Besides the Defense Department, Mr. McNamara led two other institutions of global importance. He became the first non-family member to serve as president of the Ford Motor Company, in 1960. He was also president of the World Bank from 1968-81.
Yet Mr. McNamara is best remembered — and in some quarters still reviled — for the seven years he spent at the Pentagon and the part he played in waging the Vietnam War. The controversy that erupted in 1995 when he published his memoir, “In Retrospect: The Tragedy and Lessons of Vietnam,” demonstrated the extent to which the scars he bore remained unhealed.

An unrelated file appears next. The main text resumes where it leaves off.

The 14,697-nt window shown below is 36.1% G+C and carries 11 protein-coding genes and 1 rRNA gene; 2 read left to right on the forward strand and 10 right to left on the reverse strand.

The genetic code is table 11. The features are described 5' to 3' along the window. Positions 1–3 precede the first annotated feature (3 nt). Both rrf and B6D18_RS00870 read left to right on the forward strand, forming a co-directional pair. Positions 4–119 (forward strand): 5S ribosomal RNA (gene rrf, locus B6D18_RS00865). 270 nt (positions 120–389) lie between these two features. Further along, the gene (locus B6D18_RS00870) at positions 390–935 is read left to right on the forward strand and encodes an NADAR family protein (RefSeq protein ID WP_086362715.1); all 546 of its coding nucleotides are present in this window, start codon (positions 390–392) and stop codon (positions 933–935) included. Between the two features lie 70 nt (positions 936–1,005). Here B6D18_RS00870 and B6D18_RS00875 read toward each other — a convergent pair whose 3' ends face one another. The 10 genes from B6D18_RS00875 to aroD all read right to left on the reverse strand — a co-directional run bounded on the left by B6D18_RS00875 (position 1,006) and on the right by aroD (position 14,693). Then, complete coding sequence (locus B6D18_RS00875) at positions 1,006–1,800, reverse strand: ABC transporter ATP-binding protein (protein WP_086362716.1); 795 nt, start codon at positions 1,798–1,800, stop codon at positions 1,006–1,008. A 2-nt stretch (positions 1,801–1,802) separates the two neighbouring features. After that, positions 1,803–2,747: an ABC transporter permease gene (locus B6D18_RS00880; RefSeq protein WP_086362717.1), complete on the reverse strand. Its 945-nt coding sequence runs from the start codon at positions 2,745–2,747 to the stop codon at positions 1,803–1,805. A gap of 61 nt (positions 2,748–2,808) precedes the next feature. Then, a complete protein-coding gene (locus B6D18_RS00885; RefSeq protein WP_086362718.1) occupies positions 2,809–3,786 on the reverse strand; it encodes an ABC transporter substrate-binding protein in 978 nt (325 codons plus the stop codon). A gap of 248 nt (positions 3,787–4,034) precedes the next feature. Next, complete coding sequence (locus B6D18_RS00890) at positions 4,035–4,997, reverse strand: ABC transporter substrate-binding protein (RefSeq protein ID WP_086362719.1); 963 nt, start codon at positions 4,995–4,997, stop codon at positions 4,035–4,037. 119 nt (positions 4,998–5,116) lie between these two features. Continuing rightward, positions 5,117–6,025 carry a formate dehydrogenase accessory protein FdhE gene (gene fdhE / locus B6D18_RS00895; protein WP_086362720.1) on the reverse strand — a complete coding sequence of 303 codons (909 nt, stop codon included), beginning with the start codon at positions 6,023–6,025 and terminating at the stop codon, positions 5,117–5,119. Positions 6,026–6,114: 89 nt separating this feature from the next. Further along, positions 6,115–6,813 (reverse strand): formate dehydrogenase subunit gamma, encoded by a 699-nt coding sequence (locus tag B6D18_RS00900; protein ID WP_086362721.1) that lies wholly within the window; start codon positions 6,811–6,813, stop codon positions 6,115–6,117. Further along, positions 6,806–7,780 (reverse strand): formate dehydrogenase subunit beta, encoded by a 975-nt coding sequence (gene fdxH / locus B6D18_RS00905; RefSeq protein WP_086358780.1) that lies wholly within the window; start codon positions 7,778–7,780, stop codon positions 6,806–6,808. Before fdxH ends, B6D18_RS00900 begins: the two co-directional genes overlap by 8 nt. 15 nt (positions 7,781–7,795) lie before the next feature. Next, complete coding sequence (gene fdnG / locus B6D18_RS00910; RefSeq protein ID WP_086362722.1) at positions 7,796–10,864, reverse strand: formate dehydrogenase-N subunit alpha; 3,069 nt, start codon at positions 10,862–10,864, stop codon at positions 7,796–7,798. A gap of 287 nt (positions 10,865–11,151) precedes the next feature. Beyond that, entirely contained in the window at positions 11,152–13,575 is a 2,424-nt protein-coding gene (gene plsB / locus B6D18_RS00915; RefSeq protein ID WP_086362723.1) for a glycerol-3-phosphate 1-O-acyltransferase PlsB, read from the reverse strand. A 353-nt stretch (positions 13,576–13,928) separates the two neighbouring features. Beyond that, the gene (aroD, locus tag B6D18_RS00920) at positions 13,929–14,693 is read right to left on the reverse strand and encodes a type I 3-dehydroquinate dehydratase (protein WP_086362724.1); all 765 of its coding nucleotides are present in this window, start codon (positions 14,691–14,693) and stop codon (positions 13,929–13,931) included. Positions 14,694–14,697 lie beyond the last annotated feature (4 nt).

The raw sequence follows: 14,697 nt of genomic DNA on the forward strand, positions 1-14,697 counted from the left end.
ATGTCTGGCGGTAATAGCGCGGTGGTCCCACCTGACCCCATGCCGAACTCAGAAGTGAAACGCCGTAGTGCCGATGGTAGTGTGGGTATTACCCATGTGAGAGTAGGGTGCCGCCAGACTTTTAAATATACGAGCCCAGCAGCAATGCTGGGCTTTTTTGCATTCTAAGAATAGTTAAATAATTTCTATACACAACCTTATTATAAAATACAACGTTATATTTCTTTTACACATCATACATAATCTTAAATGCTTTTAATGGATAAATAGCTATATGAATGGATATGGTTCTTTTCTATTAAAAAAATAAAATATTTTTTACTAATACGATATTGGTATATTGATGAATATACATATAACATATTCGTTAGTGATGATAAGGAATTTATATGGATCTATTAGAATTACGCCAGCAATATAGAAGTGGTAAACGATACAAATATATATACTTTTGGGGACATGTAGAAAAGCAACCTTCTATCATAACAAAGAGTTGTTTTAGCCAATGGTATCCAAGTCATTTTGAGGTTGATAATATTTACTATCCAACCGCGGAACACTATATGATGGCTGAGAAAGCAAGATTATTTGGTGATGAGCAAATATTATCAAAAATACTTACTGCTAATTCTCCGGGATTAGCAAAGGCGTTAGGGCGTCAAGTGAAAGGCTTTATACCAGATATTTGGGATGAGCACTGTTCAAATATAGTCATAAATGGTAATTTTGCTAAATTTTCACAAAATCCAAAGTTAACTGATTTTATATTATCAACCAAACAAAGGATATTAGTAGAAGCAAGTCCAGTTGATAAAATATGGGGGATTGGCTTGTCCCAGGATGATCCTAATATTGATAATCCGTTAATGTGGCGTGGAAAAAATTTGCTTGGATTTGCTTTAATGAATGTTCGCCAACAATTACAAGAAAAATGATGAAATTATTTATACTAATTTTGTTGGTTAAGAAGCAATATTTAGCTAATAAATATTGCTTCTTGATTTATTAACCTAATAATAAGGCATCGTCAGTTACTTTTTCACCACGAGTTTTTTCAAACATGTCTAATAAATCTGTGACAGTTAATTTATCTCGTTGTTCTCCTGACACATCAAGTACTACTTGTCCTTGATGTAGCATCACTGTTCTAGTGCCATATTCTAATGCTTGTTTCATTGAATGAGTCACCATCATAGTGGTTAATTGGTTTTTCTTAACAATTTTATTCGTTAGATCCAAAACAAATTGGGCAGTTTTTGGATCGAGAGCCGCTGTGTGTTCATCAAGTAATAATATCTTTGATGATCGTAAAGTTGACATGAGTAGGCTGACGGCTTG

No one person can be assigned responsibility for escalating the US role in the conflict. Presidents John F. Kennedy and Lyndon B. Johnson, national security adviser McGeorge Bundy, Secretary of State Dean Rusk: Each played his part. To many, though, it was “McNamara’s war,” as US Senator Wayne Morse of Oregon once put it.
“I don’t object to its being called McNamara’s war,” Mr. McNamara said during a 1964 press conference. “I think it is a very important war, and I am pleased to be identified with it and do whatever I can to win it.”
Those words would come to haunt him.
Say what you will about him but at least he was smart enough spot Operation Northwoods for the travesty it was. Vietnam was bad but it could have been even worse had we engaged Cuba like Lemnitzer wanted to.